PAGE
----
Every time the economy begins to falter, pundits and politicians gather before the doorways of the Federal Reserve Board like pilgrims before the temple at Delphi. Are you going to loosen the money supply? they ask the oracles. Will you condemn us to recession? Please, give us some clues!
Paul A. Volcker, Fed chairman, has indeed assumed a virtually godlike role in the U.S. economy. If Volcker disavows the need for easier money, the bond markets reverberate. If Volcker sneezes, the stock market explodes.
However forceful Volcker's personality and strategic acumen, his power and influence are fundamentally rooted in the political role of the Federal Reserve Board. Although governors of the Federal Reserve Board are appointed by the President, the Fed has a remarkable degree of political autonomy.
The governors' terms last 14 years, considerably longer than the terms of both the President and members of Congress. A substantial minority of the Federal Open Market Committee, a pivotal policy-making body at the Fed, are presidents of regional Federal Reserve banks, beholden more to their local bankers than to the larger political community. And our political structure and culture have defined the Fed as an "independent" executive agency, theoretically bound to no one but its own collective wisdom and conscience.
This political independence has endowed the Federal Reserve with an enormous amount of control over the U.S. economy. If Congress begins to grieve too openly for the unemployed, the Fed can effectively countermand its fiscal stimulus. If too much money is leaving the country, the Fed can drive up interest rates and try to haul money back into our banks.
Relatively Recent Independence
We tend to take the Fed's power and independence for granted. If fact, its independence reflects a relatively recent change in institutional understandings.
The Fed was originally established by Congress in 1913 as an independent central bank. But its autonomy was superseded during World War II by an administrative agreement; from World War II through 1951, the Federal Reserve Board was subject to substantial direction by the Department of the Treasury in the executive branch.
That direction ended with the "Treasury-Federal Reserve Accord" of March 4, 1951. Capping a vigorous struggle by the Fed to restore its own independence, the Treasury Department agreed to leave it alone, ceding discretion or authority over money management. Volcker's power today builds upon that restoration of Fed independence.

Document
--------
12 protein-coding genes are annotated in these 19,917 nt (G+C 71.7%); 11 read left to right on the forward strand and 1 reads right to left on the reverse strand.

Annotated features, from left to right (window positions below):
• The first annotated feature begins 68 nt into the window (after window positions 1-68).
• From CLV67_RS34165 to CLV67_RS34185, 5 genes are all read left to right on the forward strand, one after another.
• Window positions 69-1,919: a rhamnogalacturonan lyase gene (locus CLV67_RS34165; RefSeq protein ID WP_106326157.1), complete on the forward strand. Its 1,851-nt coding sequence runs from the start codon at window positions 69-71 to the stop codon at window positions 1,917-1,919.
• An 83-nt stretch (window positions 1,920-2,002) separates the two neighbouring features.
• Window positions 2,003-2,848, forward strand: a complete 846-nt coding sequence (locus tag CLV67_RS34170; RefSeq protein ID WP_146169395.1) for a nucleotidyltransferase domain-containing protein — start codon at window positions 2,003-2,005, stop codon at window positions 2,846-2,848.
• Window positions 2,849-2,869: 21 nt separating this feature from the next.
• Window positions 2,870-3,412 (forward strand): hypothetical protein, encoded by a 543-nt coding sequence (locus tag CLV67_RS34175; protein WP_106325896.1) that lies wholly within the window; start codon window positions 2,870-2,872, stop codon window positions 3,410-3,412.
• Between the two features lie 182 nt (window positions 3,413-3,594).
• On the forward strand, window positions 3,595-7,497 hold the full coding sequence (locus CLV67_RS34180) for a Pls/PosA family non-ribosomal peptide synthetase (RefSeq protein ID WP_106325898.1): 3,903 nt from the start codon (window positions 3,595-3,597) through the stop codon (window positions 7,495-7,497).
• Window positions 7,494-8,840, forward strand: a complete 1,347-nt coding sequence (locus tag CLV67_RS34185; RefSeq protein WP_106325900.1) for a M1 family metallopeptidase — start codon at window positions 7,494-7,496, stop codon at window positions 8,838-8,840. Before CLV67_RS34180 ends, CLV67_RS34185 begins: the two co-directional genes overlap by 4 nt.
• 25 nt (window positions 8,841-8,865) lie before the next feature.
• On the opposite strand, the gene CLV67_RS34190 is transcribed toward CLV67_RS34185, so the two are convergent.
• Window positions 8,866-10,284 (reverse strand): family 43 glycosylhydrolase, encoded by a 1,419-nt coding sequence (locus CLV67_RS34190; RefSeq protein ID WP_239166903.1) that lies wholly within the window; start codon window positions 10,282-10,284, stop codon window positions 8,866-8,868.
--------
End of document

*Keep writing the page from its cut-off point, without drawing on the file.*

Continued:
If we care about democracy, we should immediately end the independence of the Federal Reserve Board. Our economic problems are too great and the complexity of their management too vast to leave essential economic instruments in the hands of a democratically unaccountable authority. In most other advanced countries, the central bank is subject to direct governmental control. We should follow suit in the United States.
Democratic principles provide one obvious and fundamental justification for movement in this direction. There are two other somewhat more specific reasons for putting a leash around the neck of the Federal Reserve Board.
First, we need an integrated economic policy in this country. It is understandably difficult to pursue any coherent economic objectives when the left hand can take away what the right hand bestows. Fiscal and monetary policy should be determined and implemented by the same authorities.
Second, we should curb the political influence that the banking community has achieved through its formal alliance with the Fed. It is not surprising, of course, that creditors are more interested in relatively tight money and high interest rates than debtors and consumers.
Influence of Bankers
Political tension between bankers and the rest of us is threaded throughout U.S. history--from the Jackson presidency through the Populists into the Great Depression. Over the past 30 years, (1) the Fed has had enormous influence over interest rates, (2) bankers have been typically appreciative of high rates and (3) there has existed the same kind of mutual back-scratching between the banking community and the Fed as has existed between the Pentagon and military contractors.
Conclusion: Bankers have had as much or more influence over economic policy as any other interest group.
Of course, mere whispers of concern about the Fed's independence immediately elicit torrents of objection. Two major arguments are usually marshaled against direct control over Fed policy.
The first involves the wisdom and reliability of elected officials and their executive deputies. Quite frankly, many bankers and economists don't trust the President and Congress to manage our money supply (and therefore, in the end, to manage the economy).